Today is Gaudete Sunday. However, sitting in a jail, our Gospel today tells us that John the Baptist felt more puzzled than happy.
Matthew’s Gospel does not say that John the Baptist was angry, but maybe he knew he wasn’t going to make it out alive. Since his life’s mission was getting people ready for the Messiah, he had to know whether or not Jesus was the Messiah.
Jesus told the messengers sent by John the Baptist to consider that Jesus was doing the very things that the Messiah was predicted to do according to the prophecy of Isaiah, which we heard in our First Reading:
“Then will the eyes of the blind be opened, the ears of the deaf be cleared; then will the lame leap like a stag, then the tongue of the mute will sing.”
Notice that Jesus wanted the Baptizer to consider the signs and then deduce that Jesus is the Messiah, based on the evidence given, which is an example of the inductive approach that leads the listener to the conclusion.
Notice Jesus adds, “blessed is the one who takes no offense at me.”
Jim Callahan notes that Jesus’s hometown of Nazareth did just that:
“Is not this the carpenter? [And] they took offense at Him.” It was an act of sheer arrogance for someone of Jesus’ lowly origins to speak out publicly. The fact is that we too have an awful time truly listening to and seeing God at work in those whom we think we know well. Yes, by God! He was the carpenter…
Maybe most of the time that’s the case with us too. Maybe we need to go back to our lessons from safety patrol: Stop, look and listen! Know a prophet when you see one; learn the wondrous truth when you hear it.”
[Source: Miracle worker: Mark 6:1-6 by Jim Callahan June 21, 2000, The Christian Century.]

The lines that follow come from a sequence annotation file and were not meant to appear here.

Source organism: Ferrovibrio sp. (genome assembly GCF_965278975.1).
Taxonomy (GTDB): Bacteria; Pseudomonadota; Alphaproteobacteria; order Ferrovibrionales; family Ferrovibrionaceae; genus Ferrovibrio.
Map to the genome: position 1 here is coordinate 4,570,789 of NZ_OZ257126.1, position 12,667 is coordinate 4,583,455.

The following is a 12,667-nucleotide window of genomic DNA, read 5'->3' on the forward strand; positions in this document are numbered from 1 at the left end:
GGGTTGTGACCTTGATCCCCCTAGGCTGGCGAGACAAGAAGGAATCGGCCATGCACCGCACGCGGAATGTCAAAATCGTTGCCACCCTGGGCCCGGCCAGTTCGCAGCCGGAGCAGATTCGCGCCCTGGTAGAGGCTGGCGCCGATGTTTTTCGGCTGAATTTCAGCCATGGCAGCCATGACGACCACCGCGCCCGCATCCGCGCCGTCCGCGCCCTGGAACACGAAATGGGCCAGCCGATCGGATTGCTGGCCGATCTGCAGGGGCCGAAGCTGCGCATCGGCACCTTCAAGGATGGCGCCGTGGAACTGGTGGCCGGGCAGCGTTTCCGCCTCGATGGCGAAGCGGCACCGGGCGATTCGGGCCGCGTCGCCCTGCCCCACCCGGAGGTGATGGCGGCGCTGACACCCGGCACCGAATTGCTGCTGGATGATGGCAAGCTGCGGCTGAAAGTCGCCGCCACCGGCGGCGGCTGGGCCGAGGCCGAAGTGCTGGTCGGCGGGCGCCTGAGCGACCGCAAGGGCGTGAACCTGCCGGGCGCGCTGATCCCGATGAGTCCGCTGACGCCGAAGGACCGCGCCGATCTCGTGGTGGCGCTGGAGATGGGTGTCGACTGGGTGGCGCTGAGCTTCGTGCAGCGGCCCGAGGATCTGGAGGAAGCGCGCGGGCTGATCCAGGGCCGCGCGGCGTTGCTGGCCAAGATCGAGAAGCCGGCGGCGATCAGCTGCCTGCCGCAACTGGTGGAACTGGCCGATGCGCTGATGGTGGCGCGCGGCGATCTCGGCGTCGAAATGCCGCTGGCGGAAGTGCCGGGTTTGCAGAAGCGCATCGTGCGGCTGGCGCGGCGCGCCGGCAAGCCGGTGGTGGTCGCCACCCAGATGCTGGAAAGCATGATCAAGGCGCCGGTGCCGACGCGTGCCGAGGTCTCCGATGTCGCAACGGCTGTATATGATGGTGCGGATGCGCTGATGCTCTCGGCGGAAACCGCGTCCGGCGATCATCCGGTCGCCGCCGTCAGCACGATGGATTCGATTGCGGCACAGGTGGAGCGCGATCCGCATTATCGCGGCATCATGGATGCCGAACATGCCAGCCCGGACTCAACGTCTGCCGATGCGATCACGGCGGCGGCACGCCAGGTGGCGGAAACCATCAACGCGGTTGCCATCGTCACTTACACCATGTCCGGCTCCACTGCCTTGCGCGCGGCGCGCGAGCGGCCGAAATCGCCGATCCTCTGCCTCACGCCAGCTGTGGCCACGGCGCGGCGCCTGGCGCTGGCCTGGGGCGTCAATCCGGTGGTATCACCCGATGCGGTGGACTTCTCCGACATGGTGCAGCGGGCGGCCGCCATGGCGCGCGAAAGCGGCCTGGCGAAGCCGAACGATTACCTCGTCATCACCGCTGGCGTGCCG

Part of Gaudete Sunday is learning how to dance in the desert, as our Our First Reading from Isaiah 35:1 says: “The desert and the parched land will exult;…They will bloom with abundant flowers.”
Like John the Baptist, the danger and the beauty of the barren places of the soul. Our First Reading uses the metaphor of the desert to describe the pain and suffering we all experience. This suffering comes to us in many forms—death, confusion, loneliness, loss, and trials of many kinds.
Source: Marsha Crockett. Dancing in the Desert: Spiritual Refreshment for Your Parched Soul. Downers Grove, IL: InterVarsity, 2003.
It is just these types of lonely, painful moments that Jesus wants to redeem. John the Baptist got ministered to in prison by Jesus. He answered John’s question and complimented him to others, saying:
Among those born of women there has been none greater than John the Baptist; yet the least in the kingdom of heaven is greater than he.”
In the words of R. Schnackenburg:
“In human effort and in his prophetic function on earth John [the Baptist] is the greatest, but everyone who is allowed a share in God’s kingdom experiences an elevation in grace through God that cannot be achieved by even the mightiest human endeavor.”
Happiness and peace come from holiness and lies in knowing that we possess the good we seek, especially heaven which our ultimate goal in life, through the grace of Jesus Christ.
Happiness is also having a strong devotion to the Blessed Virgin Mary. “Am I not here, I who am your Mother?” she tells us at Guadalupe, which we celebrate tomorrow. She is the cause of our joy bringing us Jesus.
~Fr. Paul Berghout